Synonyms, Semantics, who cares…

06 Sep


Fair warning this post is snarky; but you will understand why I’ve started it this way with an analogy if you read to the end:

I’ve decided that I’m going to use the term adopter instead of adoptive parent from now on – they are synonyms of the other, so they mean the exact same thing…who cares that some adopters become enraged, others feel demeaned, or feel that it is a derogatory term.  It’s easier for me, and they should just get over it, because I know other adopters who don’t care and use it themselves…

In fact, I’m recommending everyone that finds it too arduous (or politically correct) to type out adoptive parent use adopter instead.  So much easier to type one seven-letter word – than two words containing a total of 14 letters with a space in-between – far too much work, and who is anyone to tell me what words to use…

What I really set out to do in this post was to highlight the absolute fail of reading comprehension on-line, brought to you by commenters who allegedly read the post that started this conversation.  That instead of reading and listening to exactly what the author was speaking of in the post (not using those two letters on social media) linked at the top of this thread “BM vs. Birthmothers: The Importance Of Spelling It Out“, they were all too busy forming words in their heads to say why the author of the post was wrong, and why they will still use those two letters.

It appears the most common excuse is that it just semantics (hence my use of the synonyms analogy to start this post).  Never mind that the point of her post was to highlight just how quickly using those two letters takes a good discussion off-course.  It’s absolutely comical when you read the post, and then see all the bizarre comments about why they disagree, why some feel it is absolutely fine to use two letters, will still use the letters and prove that by using it in the comments, or even call their child’s mother an incubator.  It’s kind of like a feeding frenzy now, imagine what it will become in a couple of hours, and shows exactly what happens when people do not focus on reading what is written, and/or give a damn on how others may feel.  It’s also very illuminating that the adopters feel the privilege and power of being at the top of the ladder, and feel they don’t need to worry about what terms (or letters) they use, or don’t.  I honestly can’t wrap my head around the almost feral reaction to being asked not to use “BM” and hence why this is now my second (or third?) post this year on the subject…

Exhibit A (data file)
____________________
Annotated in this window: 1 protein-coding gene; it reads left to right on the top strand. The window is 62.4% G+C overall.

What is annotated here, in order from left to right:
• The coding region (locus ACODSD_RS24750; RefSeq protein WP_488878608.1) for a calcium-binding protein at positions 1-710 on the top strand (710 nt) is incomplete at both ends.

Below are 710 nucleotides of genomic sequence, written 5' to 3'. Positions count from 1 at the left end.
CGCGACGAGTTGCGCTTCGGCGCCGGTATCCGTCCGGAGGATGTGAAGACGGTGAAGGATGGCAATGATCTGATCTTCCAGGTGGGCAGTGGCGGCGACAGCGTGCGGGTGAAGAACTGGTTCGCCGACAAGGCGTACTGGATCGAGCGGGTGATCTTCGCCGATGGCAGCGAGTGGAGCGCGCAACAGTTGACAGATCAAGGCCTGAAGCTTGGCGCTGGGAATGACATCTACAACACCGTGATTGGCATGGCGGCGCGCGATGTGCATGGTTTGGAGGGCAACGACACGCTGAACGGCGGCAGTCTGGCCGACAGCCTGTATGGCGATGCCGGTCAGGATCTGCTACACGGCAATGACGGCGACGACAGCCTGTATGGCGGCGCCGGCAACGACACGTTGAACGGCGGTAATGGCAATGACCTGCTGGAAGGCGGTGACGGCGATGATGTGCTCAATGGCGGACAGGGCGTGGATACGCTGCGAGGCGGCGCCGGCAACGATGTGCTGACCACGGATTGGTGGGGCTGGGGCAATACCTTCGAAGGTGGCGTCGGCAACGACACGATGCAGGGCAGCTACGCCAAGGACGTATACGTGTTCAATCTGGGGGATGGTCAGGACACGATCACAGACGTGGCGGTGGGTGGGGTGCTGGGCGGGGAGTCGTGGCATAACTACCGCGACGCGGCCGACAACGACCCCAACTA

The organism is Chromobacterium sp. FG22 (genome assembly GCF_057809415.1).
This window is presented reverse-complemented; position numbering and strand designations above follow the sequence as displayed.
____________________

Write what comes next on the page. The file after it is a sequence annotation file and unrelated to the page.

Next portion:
P.s. – I’m kidding about switching to adopters because I actually give a damn about how people feel.  Adopter and the attitude of not caring was used as an analogy for adoptive parents benefit because I know many adoptive parents hate that term.


Sept 8, 2014 – they have deleted the thread completely on facebook page…that’s telling in and of itself…


Posted by on September 6, 2014 in Adoption, adoptive parents


Tags: , , , , ,

22 responses to “Synonyms, Semantics, who cares…

  1. momsomniac

    September 6, 2014 at 10:38 pm

    BM? That’s horrible ~


  2. Frank Ligtvoet

    September 7, 2014 at 12:27 am

    I am an adopter and see no problem in the term, as long as adoptee is adoptee, and not adopted person. In daily life I am just daddy or Frank.


    • TAO

      September 7, 2014 at 12:55 am

      Hey Frank – mom uses the term all the time, it’s common in most other countries too. But I choose not to use it because it bothers so many. I was trying to break through at least one who feels the two letters is fine but gets upset when adopter is used for adoptive parent. That’s my hope anyway…

      Thanks for commenting…


  3. dpen

    September 7, 2014 at 1:53 am

    Hey Frank, I am an adopted person, not an adoptee….At the age of 57 think I will call myself what I want and except all the other little adopters and first mothers to respect that.